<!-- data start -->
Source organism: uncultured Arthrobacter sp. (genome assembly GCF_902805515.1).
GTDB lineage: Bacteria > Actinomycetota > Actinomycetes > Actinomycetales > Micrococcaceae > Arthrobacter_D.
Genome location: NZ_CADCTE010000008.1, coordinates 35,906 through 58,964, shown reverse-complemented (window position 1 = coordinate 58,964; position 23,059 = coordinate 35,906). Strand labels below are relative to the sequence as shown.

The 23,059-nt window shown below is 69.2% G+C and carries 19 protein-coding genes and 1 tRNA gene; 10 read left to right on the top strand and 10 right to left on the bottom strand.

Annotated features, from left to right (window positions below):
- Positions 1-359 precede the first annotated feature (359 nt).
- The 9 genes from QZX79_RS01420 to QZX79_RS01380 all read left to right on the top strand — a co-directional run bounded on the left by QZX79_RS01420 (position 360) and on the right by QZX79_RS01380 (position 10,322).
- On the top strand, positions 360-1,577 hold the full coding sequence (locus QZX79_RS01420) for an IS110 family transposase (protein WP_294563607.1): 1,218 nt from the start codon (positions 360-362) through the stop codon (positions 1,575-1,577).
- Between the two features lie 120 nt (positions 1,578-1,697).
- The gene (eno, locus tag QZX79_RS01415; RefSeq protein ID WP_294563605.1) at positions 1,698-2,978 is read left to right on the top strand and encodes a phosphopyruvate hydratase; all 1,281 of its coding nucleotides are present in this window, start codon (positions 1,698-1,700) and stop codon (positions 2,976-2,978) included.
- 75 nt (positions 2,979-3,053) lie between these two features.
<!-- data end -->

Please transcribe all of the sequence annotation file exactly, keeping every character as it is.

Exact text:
Source organism: uncultured Arthrobacter sp. (genome assembly GCF_902805515.1).
GTDB lineage: Bacteria > Actinomycetota > Actinomycetes > Actinomycetales > Micrococcaceae > Arthrobacter_D.
Genome location: NZ_CADCTE010000008.1, coordinates 35,906 through 58,964, shown reverse-complemented (window position 1 = coordinate 58,964; position 23,059 = coordinate 35,906). Strand labels below are relative to the sequence as shown.

The 23,059-nt window shown below is 69.2% G+C and carries 19 protein-coding genes and 1 tRNA gene; 10 read left to right on the top strand and 10 right to left on the bottom strand.

Annotated features, from left to right (window positions below):
- Positions 1-359 precede the first annotated feature (359 nt).
- The 9 genes from QZX79_RS01420 to QZX79_RS01380 all read left to right on the top strand — a co-directional run bounded on the left by QZX79_RS01420 (position 360) and on the right by QZX79_RS01380 (position 10,322).
- On the top strand, positions 360-1,577 hold the full coding sequence (locus QZX79_RS01420) for an IS110 family transposase (protein WP_294563607.1): 1,218 nt from the start codon (positions 360-362) through the stop codon (positions 1,575-1,577).
- Between the two features lie 120 nt (positions 1,578-1,697).
- The gene (eno, locus tag QZX79_RS01415; RefSeq protein ID WP_294563605.1) at positions 1,698-2,978 is read left to right on the top strand and encodes a phosphopyruvate hydratase; all 1,281 of its coding nucleotides are present in this window, start codon (positions 1,698-1,700) and stop codon (positions 2,976-2,978) included.
- 75 nt (positions 2,979-3,053) lie between these two features.